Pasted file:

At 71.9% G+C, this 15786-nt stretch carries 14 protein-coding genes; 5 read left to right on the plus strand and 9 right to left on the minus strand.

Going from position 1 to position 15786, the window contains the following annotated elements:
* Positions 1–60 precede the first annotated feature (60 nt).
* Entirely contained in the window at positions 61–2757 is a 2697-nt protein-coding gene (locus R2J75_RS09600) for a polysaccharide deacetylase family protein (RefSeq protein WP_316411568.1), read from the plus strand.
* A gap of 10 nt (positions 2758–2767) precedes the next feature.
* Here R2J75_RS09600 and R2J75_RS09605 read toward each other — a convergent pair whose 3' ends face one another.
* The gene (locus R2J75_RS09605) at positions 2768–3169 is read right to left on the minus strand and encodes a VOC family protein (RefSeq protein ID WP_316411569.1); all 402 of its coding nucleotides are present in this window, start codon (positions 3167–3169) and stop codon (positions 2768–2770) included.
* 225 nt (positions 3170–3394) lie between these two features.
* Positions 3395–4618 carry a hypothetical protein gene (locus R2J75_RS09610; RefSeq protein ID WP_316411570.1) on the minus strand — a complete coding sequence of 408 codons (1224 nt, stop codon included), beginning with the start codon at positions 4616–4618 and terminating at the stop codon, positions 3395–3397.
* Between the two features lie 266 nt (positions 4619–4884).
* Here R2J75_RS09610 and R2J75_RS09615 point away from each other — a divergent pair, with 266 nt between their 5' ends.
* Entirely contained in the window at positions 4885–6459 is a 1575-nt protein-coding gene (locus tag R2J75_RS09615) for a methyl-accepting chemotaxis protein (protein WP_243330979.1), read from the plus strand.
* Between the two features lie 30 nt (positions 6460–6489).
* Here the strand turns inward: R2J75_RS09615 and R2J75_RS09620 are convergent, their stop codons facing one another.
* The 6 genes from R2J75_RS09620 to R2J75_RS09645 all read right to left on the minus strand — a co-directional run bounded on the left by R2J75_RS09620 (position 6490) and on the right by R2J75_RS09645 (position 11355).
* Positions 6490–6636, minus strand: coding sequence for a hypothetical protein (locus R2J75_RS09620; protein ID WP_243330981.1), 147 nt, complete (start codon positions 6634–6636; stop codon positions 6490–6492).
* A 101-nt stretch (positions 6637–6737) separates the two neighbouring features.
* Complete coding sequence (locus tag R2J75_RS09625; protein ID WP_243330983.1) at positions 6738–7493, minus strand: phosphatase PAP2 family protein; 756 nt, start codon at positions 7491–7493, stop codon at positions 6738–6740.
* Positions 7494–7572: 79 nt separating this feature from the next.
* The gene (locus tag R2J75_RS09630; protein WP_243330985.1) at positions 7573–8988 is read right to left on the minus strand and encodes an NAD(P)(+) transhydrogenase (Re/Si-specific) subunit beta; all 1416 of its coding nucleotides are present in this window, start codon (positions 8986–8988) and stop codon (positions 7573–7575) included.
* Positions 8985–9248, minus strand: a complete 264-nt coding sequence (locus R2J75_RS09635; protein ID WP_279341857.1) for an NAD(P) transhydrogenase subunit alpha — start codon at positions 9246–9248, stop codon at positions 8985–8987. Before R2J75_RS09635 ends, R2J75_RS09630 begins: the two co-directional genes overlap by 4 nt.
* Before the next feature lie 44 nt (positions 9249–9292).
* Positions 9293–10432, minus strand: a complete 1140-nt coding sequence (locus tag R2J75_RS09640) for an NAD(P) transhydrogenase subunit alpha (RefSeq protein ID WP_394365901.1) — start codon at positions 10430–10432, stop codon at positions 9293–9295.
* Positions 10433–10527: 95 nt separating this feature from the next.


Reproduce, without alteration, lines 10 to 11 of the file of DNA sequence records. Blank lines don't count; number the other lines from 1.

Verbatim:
* Between the two features lie 266 nt (positions 4619–4884).
* Here R2J75_RS09610 and R2J75_RS09615 point away from each other — a divergent pair, with 266 nt between their 5' ends.